Wearing a cape, Delali Dzirasa took the mic at Power Plant LIVE’s Mosaic nightclub on Wednesday night.
“We keep waiting as if someone’s going to save us and that’s not happening,” Dzirasa said. “Superman is not on the way and we’ve got to put on a cape.”
He wasn’t alone in donning the cape that night. In this case the hero’s welcome was cast toward technologists, designers, civic and business leaders, educators and, in general, Baltimore residents.
In other words, civic hackers.
Dzirasa, who by day is CEO of downtown Baltimore digital services agency Fearless, was in this case serving in his alter-ego as chair of Hack Baltimore. After more than a year of planning, it’s set to culminate with a hackathon at Inner Harbor’s Columbus Center on the weekend of May 8 to 10.
“We have two fundamental beliefs at Hack Baltimore,” Dzirasa said. “Number one, that our problems can be solved, and number two, that we have a whole city and host of people that want to solve challenges. We married them together and Hack Baltimore was born.”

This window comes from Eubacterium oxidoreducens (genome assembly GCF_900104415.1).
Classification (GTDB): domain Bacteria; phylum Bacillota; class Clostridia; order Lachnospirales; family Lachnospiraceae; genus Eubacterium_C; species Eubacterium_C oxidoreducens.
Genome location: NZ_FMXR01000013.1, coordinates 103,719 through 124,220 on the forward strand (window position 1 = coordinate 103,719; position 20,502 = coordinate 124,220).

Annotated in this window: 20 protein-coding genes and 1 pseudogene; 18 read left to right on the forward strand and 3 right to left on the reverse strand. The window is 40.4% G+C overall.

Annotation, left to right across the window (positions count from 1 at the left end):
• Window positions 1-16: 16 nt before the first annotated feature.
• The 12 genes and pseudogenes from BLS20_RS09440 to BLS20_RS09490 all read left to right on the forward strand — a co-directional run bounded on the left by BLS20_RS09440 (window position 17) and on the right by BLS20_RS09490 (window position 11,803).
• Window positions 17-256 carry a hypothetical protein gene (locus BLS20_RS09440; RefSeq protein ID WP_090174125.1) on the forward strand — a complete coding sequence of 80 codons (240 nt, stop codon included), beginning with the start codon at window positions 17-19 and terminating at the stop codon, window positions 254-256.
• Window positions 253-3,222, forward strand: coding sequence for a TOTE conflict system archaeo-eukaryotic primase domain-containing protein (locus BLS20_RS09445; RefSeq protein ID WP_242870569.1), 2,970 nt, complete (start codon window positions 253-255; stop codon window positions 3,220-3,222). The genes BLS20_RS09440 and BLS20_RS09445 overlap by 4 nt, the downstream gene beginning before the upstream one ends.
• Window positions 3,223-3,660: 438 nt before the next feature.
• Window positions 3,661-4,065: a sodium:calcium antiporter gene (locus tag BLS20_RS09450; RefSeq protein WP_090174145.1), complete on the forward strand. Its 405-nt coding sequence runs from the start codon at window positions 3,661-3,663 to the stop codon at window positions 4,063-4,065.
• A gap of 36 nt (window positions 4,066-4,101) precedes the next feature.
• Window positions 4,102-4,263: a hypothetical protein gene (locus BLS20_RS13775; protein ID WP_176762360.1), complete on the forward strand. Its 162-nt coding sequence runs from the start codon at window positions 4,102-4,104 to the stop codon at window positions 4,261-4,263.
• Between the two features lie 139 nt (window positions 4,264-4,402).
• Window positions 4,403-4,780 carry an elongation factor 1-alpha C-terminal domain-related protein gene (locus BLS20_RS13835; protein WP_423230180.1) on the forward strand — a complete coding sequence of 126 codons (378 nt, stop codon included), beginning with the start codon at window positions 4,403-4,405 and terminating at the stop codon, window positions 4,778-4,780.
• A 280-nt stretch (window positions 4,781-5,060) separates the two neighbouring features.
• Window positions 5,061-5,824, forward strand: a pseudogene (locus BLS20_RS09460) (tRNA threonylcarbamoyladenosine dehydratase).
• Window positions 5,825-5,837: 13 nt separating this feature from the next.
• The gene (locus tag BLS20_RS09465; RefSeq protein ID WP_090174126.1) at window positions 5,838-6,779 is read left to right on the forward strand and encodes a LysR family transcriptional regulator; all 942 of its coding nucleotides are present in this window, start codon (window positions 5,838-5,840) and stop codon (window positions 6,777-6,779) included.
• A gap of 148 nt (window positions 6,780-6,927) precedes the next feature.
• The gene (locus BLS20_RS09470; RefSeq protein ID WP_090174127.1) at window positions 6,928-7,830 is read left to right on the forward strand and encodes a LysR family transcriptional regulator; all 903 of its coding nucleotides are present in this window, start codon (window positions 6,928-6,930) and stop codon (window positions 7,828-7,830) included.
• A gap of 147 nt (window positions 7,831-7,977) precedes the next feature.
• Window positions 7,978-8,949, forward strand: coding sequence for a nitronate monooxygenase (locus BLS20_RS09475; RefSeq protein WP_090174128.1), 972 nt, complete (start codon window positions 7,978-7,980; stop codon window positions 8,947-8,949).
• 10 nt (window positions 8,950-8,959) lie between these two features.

Through design jams and an idea portal, the organizing team has been gathering ideas to work on, and engaging with city leaders. With the portal serving as a place to propose problems to solve and form teams, it’s designed to be an open source project that lives on past the weekend, said technology chair and SmartLogic President Yair Flicker.
“This isn’t the type of hackathon where in three days everybody goes back to work or goes home and the project dies,” Dzirasa said. “The view is toward sustainability and making sure that we take the time to fix things and they stay fixed.”